|IMAGES IN ONCOLOGY
|Year : 2020 | Volume
| Issue : 5 | Page : 731-732
Microcystic pancreatic ductal adenocarcinoma: Myth or reality?
Binit Sureka1, Vikarn Vishwajeet2, Poonam Elhence2, Vaibhav Varshney3, Taruna Yadav1
1 Department of Diagnostic and Interventional Radiology, All India Institute of Medical Sciences, Jodhpur, Rajasthan, India
2 Department of Pathology and Lab Medicine, All India Institute of Medical Sciences, Jodhpur, Rajasthan, India
3 Department of Surgical Gastroenterology, All India Institute of Medical Sciences, Jodhpur, Rajasthan, India
|Date of Submission||28-Jun-2020|
|Date of Decision||23-Jul-2020|
|Date of Acceptance||19-Aug-2020|
|Date of Web Publication||29-Oct-2020|
Dr. Binit Sureka
Department of Diagnostic and Interventional Radiology, All India Institute of Medical Sciences, Jodhpur - 342 005, Rajasthan
Source of Support: None, Conflict of Interest: None
|How to cite this article:|
Sureka B, Vishwajeet V, Elhence P, Varshney V, Yadav T. Microcystic pancreatic ductal adenocarcinoma: Myth or reality?. Indian J Med Paediatr Oncol 2020;41:731-2
|How to cite this URL:|
Sureka B, Vishwajeet V, Elhence P, Varshney V, Yadav T. Microcystic pancreatic ductal adenocarcinoma: Myth or reality?. Indian J Med Paediatr Oncol [serial online] 2020 [cited 2020 Dec 2];41:731-2. Available from: https://www.ijmpo.org/text.asp?2020/41/5/731/299557
We present the case of a 48-year-old male with pain in the upper abdomen and jaundice for 2 months. Minimally deranged liver function tests were seen in the form of mild elevation of total serum bilirubin – 1.16 mg/dL (N: 0.3–1.2 mg/dL) and raised alkaline phosphatase levels – 307 IU/L (N: 20–140 IU/L) with normal serum glutamic pyruvic transaminase/serum glutamic-oxaloacetic transaminase 35/20 IU/L. He was evaluated with contrast-enhanced computed tomography (CECT) and magnetic resonance cholangiopancreatography (MRCP). CECT revealed multicystic mass in the head of the pancreas [Figure 1]a. In view of the raised bilirubin/cholangitis, endoscopic retrograde cholangiopancreatography with stenting was done. MRCP confirmed the presence of a honeycomb cystic lesion in the head of the pancreas having communication with the main pancreatic duct with mild dilatation of the side-duct branches [Figure 1]b. A provisional diagnosis of branch-duct intraductal papillary mucinous neoplasm (IPMN) was made considering the morphology of the lesion. After taking due consent and fitness, he underwent open classic pancreatoduodenectomy. Postoperative histopathological examination revealed a highly infiltrative tumor composed of cysts of variable sizes separated by paucicellular desmoplastic stroma. The epithelial cells lining these cysts were cuboidal to low columnar and showed moderate nuclear pleomorphism and atypia. Frequent mitotic figures, including atypical ones, were seen (10–12/10 high-power field). At places, the nuclear stratification of the lining epithelial cells was noted. The lining epithelial cells of cysts showed positive staining for p53 and membranous staining for carcinoembryonic antigen, making the diagnosis of microcystic variant of pancreatic adenocarcinoma [Figure 2]a,[Figure 2]b,[Figure 2]c,[Figure 2]d over IPMN. Pancreatic ductal adenocarcinoma (PDAC) with large-duct type cysts is one of the morphologic variations of PDACs, which is characterized by more dilated malignant ducts forming a microcystic feature. The size of cysts is small, usually 0.5–0.7 cm in diameter, occasionally exceeding 1 cm and can mimic IPMN or microcystic serous cystadenoma on imaging.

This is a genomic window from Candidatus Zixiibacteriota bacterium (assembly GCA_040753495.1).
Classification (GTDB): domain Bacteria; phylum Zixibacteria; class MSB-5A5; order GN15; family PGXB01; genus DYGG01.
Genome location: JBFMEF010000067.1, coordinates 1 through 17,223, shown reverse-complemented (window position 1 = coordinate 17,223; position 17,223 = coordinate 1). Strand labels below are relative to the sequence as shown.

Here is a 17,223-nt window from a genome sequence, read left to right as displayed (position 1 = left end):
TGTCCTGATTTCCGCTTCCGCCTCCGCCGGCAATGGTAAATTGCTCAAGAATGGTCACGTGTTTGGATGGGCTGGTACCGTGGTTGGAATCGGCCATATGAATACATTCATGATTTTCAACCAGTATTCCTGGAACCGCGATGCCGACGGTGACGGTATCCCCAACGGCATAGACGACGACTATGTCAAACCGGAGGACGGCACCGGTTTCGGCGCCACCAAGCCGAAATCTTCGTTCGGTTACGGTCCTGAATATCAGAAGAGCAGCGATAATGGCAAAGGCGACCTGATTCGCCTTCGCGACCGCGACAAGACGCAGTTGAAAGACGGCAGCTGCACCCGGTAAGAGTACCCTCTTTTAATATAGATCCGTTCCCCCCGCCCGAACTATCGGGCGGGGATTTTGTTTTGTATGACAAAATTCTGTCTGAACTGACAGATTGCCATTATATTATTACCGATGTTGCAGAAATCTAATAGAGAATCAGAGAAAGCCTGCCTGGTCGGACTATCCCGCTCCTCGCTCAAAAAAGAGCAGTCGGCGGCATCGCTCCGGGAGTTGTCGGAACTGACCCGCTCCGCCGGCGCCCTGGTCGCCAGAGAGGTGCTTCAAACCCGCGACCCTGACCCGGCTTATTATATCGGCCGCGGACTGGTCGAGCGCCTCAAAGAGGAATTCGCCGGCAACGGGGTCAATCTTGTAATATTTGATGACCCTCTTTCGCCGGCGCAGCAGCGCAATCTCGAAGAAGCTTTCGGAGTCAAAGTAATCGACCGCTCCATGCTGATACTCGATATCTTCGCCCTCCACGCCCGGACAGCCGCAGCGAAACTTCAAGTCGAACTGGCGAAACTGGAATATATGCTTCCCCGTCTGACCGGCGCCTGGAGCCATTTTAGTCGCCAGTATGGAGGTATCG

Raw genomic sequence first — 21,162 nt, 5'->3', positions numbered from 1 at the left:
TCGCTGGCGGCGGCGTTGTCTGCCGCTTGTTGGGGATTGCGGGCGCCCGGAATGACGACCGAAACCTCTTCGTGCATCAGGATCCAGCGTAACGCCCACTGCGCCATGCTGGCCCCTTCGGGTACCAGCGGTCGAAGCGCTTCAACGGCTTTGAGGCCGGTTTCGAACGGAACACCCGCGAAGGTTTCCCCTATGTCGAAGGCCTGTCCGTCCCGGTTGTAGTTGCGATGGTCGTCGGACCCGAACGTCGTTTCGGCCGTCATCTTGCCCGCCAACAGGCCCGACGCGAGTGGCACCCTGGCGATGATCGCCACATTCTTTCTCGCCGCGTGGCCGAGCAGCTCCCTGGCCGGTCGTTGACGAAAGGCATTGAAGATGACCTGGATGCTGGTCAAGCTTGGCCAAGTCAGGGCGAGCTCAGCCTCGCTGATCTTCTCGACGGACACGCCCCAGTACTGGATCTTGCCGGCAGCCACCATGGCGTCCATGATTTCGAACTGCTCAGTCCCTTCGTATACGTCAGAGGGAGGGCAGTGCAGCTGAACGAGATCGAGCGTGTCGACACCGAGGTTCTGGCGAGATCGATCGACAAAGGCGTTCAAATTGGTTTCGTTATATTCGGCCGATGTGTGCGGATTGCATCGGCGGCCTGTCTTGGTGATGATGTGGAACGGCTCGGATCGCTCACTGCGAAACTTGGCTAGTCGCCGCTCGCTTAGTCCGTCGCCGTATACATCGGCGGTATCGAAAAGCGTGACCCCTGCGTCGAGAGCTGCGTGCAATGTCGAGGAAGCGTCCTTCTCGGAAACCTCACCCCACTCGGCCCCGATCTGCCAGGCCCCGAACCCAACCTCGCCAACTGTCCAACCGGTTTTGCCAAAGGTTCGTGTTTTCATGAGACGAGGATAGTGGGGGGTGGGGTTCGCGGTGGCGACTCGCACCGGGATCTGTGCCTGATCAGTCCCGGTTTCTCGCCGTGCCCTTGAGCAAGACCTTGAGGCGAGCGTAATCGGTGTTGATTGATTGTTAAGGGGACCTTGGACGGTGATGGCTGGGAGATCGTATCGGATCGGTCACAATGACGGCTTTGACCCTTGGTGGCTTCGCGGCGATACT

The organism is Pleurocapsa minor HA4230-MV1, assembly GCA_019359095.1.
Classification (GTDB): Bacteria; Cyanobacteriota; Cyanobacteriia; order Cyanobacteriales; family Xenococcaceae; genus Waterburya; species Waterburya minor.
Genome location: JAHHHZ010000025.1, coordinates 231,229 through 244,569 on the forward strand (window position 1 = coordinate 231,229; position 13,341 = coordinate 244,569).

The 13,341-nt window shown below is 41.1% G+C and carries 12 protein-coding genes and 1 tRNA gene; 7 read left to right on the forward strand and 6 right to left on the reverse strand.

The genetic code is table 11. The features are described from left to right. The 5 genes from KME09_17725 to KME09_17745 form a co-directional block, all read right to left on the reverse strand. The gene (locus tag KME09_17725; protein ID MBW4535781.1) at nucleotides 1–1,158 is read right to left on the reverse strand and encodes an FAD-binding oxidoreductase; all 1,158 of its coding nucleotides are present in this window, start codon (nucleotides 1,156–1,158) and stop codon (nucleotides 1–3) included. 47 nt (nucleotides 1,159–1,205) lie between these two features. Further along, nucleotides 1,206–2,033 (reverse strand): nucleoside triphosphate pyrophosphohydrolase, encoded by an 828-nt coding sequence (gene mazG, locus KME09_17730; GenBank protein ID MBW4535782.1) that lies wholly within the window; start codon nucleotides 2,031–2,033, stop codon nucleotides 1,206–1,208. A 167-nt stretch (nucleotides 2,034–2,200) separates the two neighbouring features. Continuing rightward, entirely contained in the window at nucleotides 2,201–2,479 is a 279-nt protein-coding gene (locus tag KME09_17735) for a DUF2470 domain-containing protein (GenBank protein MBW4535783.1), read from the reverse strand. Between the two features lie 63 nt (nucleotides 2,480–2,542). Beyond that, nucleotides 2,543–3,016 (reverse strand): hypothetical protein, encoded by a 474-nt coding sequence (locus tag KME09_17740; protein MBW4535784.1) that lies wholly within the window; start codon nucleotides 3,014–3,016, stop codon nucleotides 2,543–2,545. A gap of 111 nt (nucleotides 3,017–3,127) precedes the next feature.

|Figure 1: (a) Contrast-enhanced computed tomography showing microcystic mass (arrow) in the pancreatic head. (b) Magnetic resonance cholangiopancreatography confirming a honeycomb cystic lesion in the head of the pancreas having communication with the main pancreatic duct with mild dilatation of the side-duct branches|
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|Figure 2: (a) Low-power microphotograph showing cyst of variable size with epithelial lining, separated by paucicellular desmoplastic stroma (H and E, ×20). (b) Further magnification shows that the cyst is lined by cuboidal epithelial cells. The small irregular angulated glands are also noted (H and E ×100). Inset high-power image (×40) shows moderate nuclear atypia of lining epithelial cells and occasional atypical mitotic figures. (c and d) The lining epithelial cells of cysts show nuclear expression of p53 (×100) and membranous staining for carcinoembryonic antigen (×40)|
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PDAC typically presents as an irregular solid tumor with a scirrhous character resulting from a prominent desmoplastic reaction. The incidence of PDAC with cystic changes ranges from <1% to 8%. PDACs with cystic change are uncommon and may occur by means of the four following mechanisms – (i) obstruction of the pancreatic duct by the tumor resulting in the formation of retention cysts localized outside the tumor periphery, (ii) coexisting acute pancreatitis resulting in pseudocyst formation localized outside the tumor, (iii) microcystic appearance caused by marked ectasia of the invasive gland and referred to as the “large-duct type,” and (iv) necrosis within the tumor. The large-duct type ectasia within the tumor was seen in the present case.
Declaration of patient consent
The authors certify that they have obtained all appropriate patient consent forms. In the form, the patient has given his consent for his images and other clinical information to be reported in the journal. The patient understands that his name and initial will not be published, and due efforts will be made to conceal his identity, but anonymity cannot be guaranteed.
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Conflicts of interest
There are no conflicts of interest.
[Figure 1], [Figure 2]